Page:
Harriet Wolf’s Seventh Book of Wonders by Julianna Baggott

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In Julianna Baggott’s universe, crazy is the new sane. The author of over 20 books, Baggott knows crazy. She explored the dissonance of sanity in Lizzie Borden in Love. These persona poems smolder with the oracular voices of women on the edge. Abe’s widow not so quietly loses it among the loonies in “Mary Todd on Her Deathbed,” and, pre-Ted Talk, we get why Monica Lewinsky felt a tad gaslighted.

In Baggott’s new work of fiction, she returns to this theme of women on the edge. Harriet Wolf’s Seventh Book of Wonders tells the story of three generations of women as they navigate the world with all their neuroses showing. Novelist Harriet Wolf, her daughter Eleanor, and her granddaughters Ruth and Tilton are distinct and developed narrators with defined quirks. Yet, we can’t help but love them for their vulnerabilities and the way they mirror the zeitgeist.

Harriet Wolf, the matriarch, born in 1900 is “mute and sallow and already a bleeder.” She is hastily shuffled off to the Maryland School for Feeble Minded Children by her father; her mother’s told she is dead. As a child, Harriet meets her true love in the laundry room: “I got down on my hands and knees and looked underneath to find the face of Eppitt Clapp. It was one to grow into. His nose, his lips, and his eyes crowded his face, so there wasn’t much face left. The slightest emotion caused a lot of action.”

Harriet, tragically, will have to keep Eppitt secret. The secret child, the secret lover, and the mother withholding secrets from her daughter become tropes in the book. Yet Harriet is aware that her birth is contemporaneous with the publication of Freud’s Interpretation of Dreams. And as we know from Sigmund, what’s repressed will certainly rise again some way, somehow.

Julianna Baggott

Julianna Baggott

Like the ink blots in a Rorschach, Harriet isn’t what she seems—rather than feeble-minded, she is a child genius according to an I.Q. test. This Wolf doesn’t quite run with wolves, but she will eventually ride on a motorcycle with a lion in a motordrome, tangentially run with the mob, be involuntarily committed to an insane asylum for a few years, and write the six highly popular books chronicling the love between the characters Daisy and Weldon. The charm for Wolf’s devoted, even fanatical, readers is that Daisy and Weldon mature as their audience does, and each book morphs into its age-appropriate literary form: from fairy tale to teenage dystopia, from early adult realism through mid-life modernism to post-modern old age. By the time of her death, Harriet is infamous for the missing last book, the seventh in the “Wonder Series.” The secret book preoccupies all the characters, and becomes the family truth that can no longer be repressed.

Still in the dark about her own parentage, Harriet’s daughter Eleanor is an embittered single mom who just survived a heart attack. A mid-century realist, she’s impatient with her mother’s fantastical gorging: “I don’t like fictional stories,” she says. “My mother ferreted through reality for parts to weld together to tell her untrue stories, which always struck me as careless and selfish.” Still recoiling from the shock of her husband’s desertion, she’s an over-protective helicopter parent to one of her two daughters, Tilton. If the early twentieth century forced children to be orphans with a pull-up-your-bootstraps mentality, then the late twentieth century produced its opposite: children so over-mothered, they never leave home.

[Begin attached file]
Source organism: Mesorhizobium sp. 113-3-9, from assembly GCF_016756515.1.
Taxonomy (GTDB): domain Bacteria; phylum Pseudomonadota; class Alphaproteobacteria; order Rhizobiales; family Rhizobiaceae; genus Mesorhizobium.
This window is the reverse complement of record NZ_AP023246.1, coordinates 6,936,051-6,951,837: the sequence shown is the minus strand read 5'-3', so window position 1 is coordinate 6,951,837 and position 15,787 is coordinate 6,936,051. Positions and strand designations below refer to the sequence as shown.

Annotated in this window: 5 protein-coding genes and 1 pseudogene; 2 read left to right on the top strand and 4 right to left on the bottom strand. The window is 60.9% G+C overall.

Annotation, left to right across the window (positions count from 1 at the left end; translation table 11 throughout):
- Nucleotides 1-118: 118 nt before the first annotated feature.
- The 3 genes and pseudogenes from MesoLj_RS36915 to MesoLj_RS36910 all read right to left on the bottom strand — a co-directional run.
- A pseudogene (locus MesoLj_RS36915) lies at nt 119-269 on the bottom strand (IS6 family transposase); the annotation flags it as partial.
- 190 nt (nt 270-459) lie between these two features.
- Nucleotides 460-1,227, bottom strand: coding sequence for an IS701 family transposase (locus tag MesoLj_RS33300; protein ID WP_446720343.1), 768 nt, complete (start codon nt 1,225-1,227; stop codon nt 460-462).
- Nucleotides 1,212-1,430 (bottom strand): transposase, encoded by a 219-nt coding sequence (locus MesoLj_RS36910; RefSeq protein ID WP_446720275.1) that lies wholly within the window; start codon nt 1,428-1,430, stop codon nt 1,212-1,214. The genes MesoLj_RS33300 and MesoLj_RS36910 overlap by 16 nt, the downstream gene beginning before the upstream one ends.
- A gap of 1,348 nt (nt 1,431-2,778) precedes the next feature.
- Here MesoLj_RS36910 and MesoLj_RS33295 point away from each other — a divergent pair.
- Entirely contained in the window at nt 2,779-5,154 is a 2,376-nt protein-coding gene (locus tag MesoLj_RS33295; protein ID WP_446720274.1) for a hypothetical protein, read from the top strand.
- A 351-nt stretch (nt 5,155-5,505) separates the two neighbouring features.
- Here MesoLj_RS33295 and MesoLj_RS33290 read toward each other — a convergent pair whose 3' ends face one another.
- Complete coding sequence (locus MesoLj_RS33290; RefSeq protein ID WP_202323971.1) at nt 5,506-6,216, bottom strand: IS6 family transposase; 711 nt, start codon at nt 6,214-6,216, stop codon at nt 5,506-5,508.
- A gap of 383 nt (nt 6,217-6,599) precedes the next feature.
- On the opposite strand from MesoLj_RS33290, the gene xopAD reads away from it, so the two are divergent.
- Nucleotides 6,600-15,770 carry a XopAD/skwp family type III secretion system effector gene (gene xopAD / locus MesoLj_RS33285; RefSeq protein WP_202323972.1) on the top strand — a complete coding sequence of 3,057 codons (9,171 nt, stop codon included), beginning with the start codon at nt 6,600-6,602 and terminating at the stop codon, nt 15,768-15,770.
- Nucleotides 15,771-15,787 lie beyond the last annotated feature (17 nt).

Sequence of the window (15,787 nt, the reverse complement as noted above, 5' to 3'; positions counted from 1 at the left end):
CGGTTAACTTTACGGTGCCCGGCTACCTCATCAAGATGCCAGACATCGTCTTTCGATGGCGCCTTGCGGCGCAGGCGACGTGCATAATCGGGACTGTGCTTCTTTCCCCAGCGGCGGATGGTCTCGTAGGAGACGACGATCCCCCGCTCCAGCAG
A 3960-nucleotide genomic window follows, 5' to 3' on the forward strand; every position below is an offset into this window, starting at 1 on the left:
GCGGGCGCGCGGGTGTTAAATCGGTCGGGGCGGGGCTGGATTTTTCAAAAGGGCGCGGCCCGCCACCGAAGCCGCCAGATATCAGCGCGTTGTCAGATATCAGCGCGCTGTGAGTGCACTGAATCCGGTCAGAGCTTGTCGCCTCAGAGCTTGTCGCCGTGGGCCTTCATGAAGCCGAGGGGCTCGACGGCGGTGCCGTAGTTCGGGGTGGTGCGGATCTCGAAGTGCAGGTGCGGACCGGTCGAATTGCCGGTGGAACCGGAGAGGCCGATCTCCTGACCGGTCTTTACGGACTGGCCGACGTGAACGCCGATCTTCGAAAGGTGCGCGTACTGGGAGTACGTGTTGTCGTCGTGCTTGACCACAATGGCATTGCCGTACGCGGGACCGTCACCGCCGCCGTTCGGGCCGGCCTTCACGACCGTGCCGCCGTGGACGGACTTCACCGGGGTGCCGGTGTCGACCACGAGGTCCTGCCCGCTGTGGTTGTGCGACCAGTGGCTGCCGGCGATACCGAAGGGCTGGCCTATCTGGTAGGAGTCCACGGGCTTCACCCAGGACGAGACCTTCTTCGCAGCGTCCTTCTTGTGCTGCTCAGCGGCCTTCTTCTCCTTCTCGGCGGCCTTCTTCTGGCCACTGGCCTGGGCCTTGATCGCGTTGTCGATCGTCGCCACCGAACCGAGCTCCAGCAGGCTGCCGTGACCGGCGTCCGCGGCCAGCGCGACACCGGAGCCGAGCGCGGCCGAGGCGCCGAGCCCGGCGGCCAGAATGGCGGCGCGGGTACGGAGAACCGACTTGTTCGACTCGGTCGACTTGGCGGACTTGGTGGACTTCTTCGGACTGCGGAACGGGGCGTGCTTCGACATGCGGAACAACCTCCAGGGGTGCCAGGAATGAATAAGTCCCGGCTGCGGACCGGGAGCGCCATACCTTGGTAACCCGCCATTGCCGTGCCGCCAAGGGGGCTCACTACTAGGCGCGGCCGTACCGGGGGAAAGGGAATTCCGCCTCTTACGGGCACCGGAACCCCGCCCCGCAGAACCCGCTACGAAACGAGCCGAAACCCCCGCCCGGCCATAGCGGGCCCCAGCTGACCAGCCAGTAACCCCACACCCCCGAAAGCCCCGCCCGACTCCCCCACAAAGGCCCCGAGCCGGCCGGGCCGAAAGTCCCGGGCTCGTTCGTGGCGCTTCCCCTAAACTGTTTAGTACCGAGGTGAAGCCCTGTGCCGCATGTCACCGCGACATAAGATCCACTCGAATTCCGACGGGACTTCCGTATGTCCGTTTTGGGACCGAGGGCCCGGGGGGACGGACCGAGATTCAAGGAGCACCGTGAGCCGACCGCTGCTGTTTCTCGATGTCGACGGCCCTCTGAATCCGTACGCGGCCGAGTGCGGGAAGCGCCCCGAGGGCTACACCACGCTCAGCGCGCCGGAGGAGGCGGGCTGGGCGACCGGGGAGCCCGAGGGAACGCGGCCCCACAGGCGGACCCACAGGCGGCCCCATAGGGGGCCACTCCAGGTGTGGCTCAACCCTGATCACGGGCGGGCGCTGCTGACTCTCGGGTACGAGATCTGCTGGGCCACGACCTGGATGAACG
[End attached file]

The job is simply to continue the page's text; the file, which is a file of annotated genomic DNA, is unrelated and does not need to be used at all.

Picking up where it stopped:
Tilton and her sister Ruth voice the book’s final chapters: in them we hear the pain of Eleanor’s cynicism. Tilton is hypersensitive and hyper allergic to the chaos of the early twenty-first century and also sensitive to the presence of her dead grandmother, whom she calls “Wee-ette.”

“No one knows this house as she knows it, as I know it,” Tilton says. “A world is tucked in here. A universe.” The Wolf house, where Harriet was born and died, symbolizes maternal ambivalence. While Eleanor both infantilized and protected Tilton, she dispelled Ruth, who had to find her own way.

Ultimately, Baggott’s matrilineal tale has much to recommend it: a love story, cross-dressing mobsters, and winsome details that ache with particularity. For instance, both Harriet and Tilton collect and secret away their “pacts”: bits of strings, marked with the date and the names of the pact-holders. Baggott brings to life the damaged children and the “hopeless” cases in the early twentieth century. The ultimate “book of wonder,” Harriet’s life story, demonstrates the resilience of unique spirits that go forth in the world, mothering themselves, and rewriting the world to give it a measure of sanity.


Amy Pence (www.amypence.com) is the author of the poetry collections Armor, Amour (Ninebark Press) and The Decadent Lovely (Main Street Rag). Her non-fiction (essays, interviews and reviews) have appeared in The Writer’s Chronicle, Poets & Writers, and Colorado Review. She lives in Carrollton, Georgia and teaches in Atlanta. More from this author →